Councils call for youth diversionary centres on remote state land

Published: 10th May 2023

Queensland’s councils are calling for youth diversionary centres to be established on remote state land to give young people skills and care and keep them out of youth detention.

The peak body representing Queensland’s councils has requested that the State Government considers establishing the diversionary facilities to help address youth crime.

“Our members voted last year for this as a positive step that could help tackle re-offending rates and provide specific services and support needed to break the cycle of crime,” LGAQ chief executive officer Alison Smith said.

“Councils have suggested small centres could be developed in remote areas, where these young people can be given a chance in life by providing them with both social and accredited vocational skills in a safe environment away from negative influences.

“Young people who are disengaging or have disengaged from the education system could then be provided with alternative pathways into further education, employment and social engagement that is culturally appropriate and inclusive.”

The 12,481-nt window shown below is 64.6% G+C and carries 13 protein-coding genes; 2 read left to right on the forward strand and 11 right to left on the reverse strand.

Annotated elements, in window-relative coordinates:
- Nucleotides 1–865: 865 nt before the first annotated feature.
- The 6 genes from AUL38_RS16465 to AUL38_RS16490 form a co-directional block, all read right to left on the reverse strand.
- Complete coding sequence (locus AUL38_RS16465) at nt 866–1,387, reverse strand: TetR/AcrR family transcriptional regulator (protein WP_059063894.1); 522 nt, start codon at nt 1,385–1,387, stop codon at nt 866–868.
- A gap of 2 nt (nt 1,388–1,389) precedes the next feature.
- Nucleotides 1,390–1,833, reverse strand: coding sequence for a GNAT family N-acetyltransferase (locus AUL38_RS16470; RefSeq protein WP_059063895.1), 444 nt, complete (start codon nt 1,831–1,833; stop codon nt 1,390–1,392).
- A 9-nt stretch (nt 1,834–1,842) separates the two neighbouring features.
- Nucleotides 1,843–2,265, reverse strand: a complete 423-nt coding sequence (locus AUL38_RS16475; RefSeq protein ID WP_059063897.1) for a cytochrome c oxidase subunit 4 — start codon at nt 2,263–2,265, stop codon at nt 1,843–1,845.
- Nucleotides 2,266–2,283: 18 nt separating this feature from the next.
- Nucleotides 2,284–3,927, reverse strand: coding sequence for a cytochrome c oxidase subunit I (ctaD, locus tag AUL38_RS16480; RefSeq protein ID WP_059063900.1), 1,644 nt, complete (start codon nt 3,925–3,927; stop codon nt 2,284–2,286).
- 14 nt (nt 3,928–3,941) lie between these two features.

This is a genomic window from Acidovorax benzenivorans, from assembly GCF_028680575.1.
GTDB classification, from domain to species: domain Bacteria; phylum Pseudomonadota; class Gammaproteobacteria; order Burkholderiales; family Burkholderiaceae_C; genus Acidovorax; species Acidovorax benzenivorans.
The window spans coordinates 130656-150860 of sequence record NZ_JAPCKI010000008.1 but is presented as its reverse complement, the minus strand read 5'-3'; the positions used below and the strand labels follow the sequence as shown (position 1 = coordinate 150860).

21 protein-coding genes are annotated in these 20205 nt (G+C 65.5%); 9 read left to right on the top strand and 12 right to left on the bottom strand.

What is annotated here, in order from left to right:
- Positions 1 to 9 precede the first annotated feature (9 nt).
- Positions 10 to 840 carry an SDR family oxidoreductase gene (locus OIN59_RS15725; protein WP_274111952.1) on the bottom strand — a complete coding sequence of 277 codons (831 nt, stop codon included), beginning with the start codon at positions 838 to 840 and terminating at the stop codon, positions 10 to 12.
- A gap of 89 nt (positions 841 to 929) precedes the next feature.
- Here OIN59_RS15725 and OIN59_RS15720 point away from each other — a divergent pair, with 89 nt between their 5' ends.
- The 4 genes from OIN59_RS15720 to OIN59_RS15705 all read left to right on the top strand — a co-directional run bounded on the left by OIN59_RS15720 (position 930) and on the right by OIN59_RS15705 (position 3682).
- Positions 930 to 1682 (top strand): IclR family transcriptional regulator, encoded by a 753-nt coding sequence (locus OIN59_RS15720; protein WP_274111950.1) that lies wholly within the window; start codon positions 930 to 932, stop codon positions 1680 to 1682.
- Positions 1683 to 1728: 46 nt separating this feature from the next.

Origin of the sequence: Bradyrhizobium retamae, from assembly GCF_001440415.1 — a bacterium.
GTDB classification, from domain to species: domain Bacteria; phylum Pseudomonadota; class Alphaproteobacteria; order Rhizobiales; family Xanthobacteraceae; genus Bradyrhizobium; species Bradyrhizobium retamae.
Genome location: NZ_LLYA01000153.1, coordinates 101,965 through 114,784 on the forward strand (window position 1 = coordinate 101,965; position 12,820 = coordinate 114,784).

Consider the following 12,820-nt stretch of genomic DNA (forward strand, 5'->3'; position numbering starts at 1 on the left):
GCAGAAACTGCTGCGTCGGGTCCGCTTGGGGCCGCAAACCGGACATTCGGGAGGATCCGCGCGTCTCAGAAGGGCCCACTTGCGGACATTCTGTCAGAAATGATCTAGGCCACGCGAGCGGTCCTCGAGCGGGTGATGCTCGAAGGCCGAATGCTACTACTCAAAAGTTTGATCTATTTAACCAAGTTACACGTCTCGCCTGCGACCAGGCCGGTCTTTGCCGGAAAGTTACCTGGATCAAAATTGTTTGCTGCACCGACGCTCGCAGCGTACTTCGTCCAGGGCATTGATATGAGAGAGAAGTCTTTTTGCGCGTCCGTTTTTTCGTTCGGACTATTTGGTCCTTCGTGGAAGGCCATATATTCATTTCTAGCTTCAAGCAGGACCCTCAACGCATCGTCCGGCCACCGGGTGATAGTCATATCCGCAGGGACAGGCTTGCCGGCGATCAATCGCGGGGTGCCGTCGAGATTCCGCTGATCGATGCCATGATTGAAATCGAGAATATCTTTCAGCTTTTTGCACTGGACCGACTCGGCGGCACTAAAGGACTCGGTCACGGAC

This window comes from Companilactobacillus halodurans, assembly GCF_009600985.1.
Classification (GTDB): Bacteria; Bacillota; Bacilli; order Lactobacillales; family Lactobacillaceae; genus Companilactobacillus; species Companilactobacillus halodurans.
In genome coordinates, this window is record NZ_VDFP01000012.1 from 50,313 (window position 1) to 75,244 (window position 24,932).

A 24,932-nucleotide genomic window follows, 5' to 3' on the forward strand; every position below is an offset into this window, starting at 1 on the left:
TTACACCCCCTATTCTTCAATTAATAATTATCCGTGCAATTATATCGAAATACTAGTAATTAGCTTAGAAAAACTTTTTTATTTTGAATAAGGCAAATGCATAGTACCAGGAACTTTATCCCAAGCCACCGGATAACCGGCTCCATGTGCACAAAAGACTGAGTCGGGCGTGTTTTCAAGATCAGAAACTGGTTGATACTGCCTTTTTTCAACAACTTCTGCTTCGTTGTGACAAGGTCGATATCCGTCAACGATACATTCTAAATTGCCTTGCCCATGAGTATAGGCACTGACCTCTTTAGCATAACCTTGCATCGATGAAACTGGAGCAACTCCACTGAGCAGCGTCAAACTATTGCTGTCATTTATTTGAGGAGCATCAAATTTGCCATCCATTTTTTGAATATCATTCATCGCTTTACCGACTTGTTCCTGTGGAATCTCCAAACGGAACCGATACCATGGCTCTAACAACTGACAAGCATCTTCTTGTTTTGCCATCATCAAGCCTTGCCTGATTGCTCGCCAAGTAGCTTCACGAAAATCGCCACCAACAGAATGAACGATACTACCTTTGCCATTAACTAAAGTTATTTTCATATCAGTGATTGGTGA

Mareeba Shire Council Mayor Angela Toppin said the youth justice system needed to change.

“The current system of either sending young people to formal youth detention centres, where they often become further criminalised by the fellow inmates or are given some form of community service is not working for many of these vulnerable young members of society,” Mayor Toppin said.

“The State Government in recent times has acquired several large properties across Queensland – including The Lakes Station and Bramwell Station - and my council is proposing that small centres be developed on some of these.

“These facilities could be set up across the state and while it is envisaged that they be multicultural in nature, should specific groups wish to establish culturally specific facilities this should also be accommodated.

“These facilities should not be seen as places of punishment but rather places where young people, who have often missed out of opportunities because of the environment they are in, could develop the necessary skills to succeed in life.

“Something must be done to address the increase in youth crime and the current approach is having limited success.”

For more information, please contact: Dan Knowles,
Media Advisor